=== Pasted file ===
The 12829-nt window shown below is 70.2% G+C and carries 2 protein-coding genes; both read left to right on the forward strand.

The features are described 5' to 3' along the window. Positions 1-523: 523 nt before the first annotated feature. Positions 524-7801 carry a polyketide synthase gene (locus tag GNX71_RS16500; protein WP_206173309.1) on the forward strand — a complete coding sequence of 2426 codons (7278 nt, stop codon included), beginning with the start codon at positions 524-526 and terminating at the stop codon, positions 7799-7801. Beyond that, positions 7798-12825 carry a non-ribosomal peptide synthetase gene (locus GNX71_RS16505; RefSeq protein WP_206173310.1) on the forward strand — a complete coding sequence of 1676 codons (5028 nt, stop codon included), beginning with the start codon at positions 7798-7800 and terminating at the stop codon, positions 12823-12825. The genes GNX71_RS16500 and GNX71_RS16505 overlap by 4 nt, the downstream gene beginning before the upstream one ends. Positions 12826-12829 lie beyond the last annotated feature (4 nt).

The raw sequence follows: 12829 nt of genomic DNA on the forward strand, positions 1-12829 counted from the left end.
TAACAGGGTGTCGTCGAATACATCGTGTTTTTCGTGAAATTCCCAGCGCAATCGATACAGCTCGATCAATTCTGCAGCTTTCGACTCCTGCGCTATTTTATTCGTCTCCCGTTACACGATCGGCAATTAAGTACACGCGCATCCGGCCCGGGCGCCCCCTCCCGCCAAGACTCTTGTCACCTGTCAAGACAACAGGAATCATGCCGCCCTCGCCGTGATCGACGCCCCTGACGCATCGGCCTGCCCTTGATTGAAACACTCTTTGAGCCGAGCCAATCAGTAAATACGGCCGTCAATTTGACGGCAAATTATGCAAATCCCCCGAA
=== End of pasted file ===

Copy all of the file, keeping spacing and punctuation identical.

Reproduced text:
The 12829-nt window shown below is 70.2% G+C and carries 2 protein-coding genes; both read left to right on the forward strand.

The features are described 5' to 3' along the window. Positions 1-523: 523 nt before the first annotated feature. Positions 524-7801 carry a polyketide synthase gene (locus tag GNX71_RS16500; protein WP_206173309.1) on the forward strand — a complete coding sequence of 2426 codons (7278 nt, stop codon included), beginning with the start codon at positions 524-526 and terminating at the stop codon, positions 7799-7801. Beyond that, positions 7798-12825 carry a non-ribosomal peptide synthetase gene (locus GNX71_RS16505; RefSeq protein WP_206173310.1) on the forward strand — a complete coding sequence of 1676 codons (5028 nt, stop codon included), beginning with the start codon at positions 7798-7800 and terminating at the stop codon, positions 12823-12825. The genes GNX71_RS16500 and GNX71_RS16505 overlap by 4 nt, the downstream gene beginning before the upstream one ends. Positions 12826-12829 lie beyond the last annotated feature (4 nt).

The raw sequence follows: 12829 nt of genomic DNA on the forward strand, positions 1-12829 counted from the left end.
TAACAGGGTGTCGTCGAATACATCGTGTTTTTCGTGAAATTCCCAGCGCAATCGATACAGCTCGATCAATTCTGCAGCTTTCGACTCCTGCGCTATTTTATTCGTCTCCCGTTACACGATCGGCAATTAAGTACACGCGCATCCGGCCCGGGCGCCCCCTCCCGCCAAGACTCTTGTCACCTGTCAAGACAACAGGAATCATGCCGCCCTCGCCGTGATCGACGCCCCTGACGCATCGGCCTGCCCTTGATTGAAACACTCTTTGAGCCGAGCCAATCAGTAAATACGGCCGTCAATTTGACGGCAAATTATGCAAATCCCCCGAA